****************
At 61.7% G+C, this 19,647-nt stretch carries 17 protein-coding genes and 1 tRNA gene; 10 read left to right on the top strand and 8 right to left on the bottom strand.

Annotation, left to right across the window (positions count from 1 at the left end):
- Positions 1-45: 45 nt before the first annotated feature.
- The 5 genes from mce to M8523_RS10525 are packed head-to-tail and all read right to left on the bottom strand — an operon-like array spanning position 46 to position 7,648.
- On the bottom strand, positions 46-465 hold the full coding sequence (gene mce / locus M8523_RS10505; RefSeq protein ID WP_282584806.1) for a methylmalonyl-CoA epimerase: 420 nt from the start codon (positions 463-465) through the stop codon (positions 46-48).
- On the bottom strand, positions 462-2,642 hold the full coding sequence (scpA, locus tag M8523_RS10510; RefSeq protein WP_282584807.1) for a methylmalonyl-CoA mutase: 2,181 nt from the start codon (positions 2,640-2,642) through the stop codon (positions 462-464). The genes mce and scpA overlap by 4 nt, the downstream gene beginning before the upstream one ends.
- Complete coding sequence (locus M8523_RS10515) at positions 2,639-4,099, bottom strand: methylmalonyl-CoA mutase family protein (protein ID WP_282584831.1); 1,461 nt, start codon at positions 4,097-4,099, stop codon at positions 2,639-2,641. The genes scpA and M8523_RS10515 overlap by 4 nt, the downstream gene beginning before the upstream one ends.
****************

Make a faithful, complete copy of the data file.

At 61.7% G+C, this 19,647-nt stretch carries 17 protein-coding genes and 1 tRNA gene; 10 read left to right on the top strand and 8 right to left on the bottom strand.

Annotation, left to right across the window (positions count from 1 at the left end):
- Positions 1-45: 45 nt before the first annotated feature.
- The 5 genes from mce to M8523_RS10525 are packed head-to-tail and all read right to left on the bottom strand — an operon-like array spanning position 46 to position 7,648.
- On the bottom strand, positions 46-465 hold the full coding sequence (gene mce / locus M8523_RS10505; RefSeq protein ID WP_282584806.1) for a methylmalonyl-CoA epimerase: 420 nt from the start codon (positions 463-465) through the stop codon (positions 46-48).
- On the bottom strand, positions 462-2,642 hold the full coding sequence (scpA, locus tag M8523_RS10510; RefSeq protein WP_282584807.1) for a methylmalonyl-CoA mutase: 2,181 nt from the start codon (positions 2,640-2,642) through the stop codon (positions 462-464). The genes mce and scpA overlap by 4 nt, the downstream gene beginning before the upstream one ends.
- Complete coding sequence (locus M8523_RS10515) at positions 2,639-4,099, bottom strand: methylmalonyl-CoA mutase family protein (protein ID WP_282584831.1); 1,461 nt, start codon at positions 4,097-4,099, stop codon at positions 2,639-2,641. The genes scpA and M8523_RS10515 overlap by 4 nt, the downstream gene beginning before the upstream one ends.